South Australia is trialing an at-home quarantine program and the results could have huge implications to quarantine facilities across the country. Here’s everything you need to know about it.
Who is eligible for the at-home quarantine trial?
Starting this week, anyone who returns to South Australia from New South Wales or Victoria will be eligible to quarantine at home instead of in a quarantined hotel.
According to Adelaide Now, the trial will be offered to 50 interstate or overseas travellers who have an SA Police-approved address, are over the age 16 years old and speak English as a first language, and for overseas returning travellers, are fully vaccinated.
That said, with the state announcing plans to close the Victoria/South Australia border and that returning South Australians have to apply for an exemption to return, this new trial seemingly mostly applies to people who have recently returned to the state.
How does South Australia’s at-home quarantine system work?
According to South Australian Premier Steven Marshall via the ABC, the state uses geolocation and facial recognition software through a person’s wifi to track people quarantining at home.
From there, they contact them at random and require them to provide proof of their location within 15 minutes. Failure to respond to these phone calls will result in a police check.
Gizmodo Australia has reached out to South Australia Health for clarification on what can be defined as proof of one’s location.
Speaking with the ABC, Marshall said that the technology will be more resource-efficient than SA Police manually checking each person is doing the right.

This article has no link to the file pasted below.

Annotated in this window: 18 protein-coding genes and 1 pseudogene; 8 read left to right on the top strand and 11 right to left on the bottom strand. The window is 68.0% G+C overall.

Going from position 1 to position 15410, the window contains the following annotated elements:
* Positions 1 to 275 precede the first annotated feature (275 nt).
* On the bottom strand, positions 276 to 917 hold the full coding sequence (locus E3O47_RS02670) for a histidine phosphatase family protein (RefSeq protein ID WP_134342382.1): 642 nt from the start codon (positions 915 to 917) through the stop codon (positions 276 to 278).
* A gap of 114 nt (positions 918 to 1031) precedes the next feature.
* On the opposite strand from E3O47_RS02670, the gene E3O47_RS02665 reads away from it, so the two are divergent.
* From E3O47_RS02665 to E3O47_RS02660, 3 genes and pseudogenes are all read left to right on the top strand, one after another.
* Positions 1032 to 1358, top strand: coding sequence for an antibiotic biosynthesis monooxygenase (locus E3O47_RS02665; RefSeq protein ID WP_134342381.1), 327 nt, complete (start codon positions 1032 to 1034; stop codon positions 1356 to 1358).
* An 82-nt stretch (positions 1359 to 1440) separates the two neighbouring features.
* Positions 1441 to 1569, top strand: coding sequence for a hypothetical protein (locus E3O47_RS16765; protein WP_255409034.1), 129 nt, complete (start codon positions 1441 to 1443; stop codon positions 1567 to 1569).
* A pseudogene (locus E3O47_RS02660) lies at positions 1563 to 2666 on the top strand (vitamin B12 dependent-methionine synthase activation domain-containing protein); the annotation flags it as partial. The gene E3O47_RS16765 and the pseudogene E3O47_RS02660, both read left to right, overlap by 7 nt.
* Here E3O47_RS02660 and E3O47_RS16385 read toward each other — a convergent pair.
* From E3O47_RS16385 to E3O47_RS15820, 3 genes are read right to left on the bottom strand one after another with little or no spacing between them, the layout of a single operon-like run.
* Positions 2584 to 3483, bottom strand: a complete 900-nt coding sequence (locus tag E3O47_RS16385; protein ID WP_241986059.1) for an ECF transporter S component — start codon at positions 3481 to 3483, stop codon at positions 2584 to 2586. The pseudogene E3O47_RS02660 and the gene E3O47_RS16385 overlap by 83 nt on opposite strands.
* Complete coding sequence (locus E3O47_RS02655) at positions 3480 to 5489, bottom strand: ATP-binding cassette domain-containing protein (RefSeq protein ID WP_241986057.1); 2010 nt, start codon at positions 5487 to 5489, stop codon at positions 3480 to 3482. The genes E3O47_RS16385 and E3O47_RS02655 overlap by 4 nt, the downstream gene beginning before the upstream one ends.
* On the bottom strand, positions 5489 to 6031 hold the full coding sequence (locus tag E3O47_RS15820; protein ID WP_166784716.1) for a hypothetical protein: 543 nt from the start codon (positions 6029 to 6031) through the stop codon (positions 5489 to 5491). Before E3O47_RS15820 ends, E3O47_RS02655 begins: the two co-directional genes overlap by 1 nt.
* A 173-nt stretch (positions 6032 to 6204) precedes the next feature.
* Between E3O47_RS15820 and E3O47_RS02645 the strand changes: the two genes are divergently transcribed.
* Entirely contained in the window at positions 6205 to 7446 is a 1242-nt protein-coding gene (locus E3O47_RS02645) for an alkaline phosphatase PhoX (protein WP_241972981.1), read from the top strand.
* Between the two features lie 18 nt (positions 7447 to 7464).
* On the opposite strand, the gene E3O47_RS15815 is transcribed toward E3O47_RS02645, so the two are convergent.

“As we have more people in quarantine, it’s going to be very, very resource-intensive to have the police going around and checking, so instead we’re going to be using technology to trial,” he said.
“I think we’ve got the best QR code check-in app in the country… and I think this is another step forward using technology.”
People who quarantine at home will also be required to leave a sign at the front of their home.
“They will be given a quarantine sign and be given a personal direction by an authorised officer to display that sign on the front of the premises they’re quarantining at for the 14-day period,” Commissioner Grant Stevens told ABC Radio Adelaide.
When will the rest of the country be able to quarantine at home?
There’s no exact date as to when the rest of us will be able to quarantine at home. Ultimately, it all depends on the results of these SA trials.
The South Australian Premier will present the state’s findings on the at-home quarantine trial in the next few weeks. If they find it successful, it’s likely the idea may be implemented in other states and territories, but we won’t know until at least a month from now.
Back when the pandemic first hit our shores, the Western Australia Government turned Rottnest Island into a temporary quarantine facility.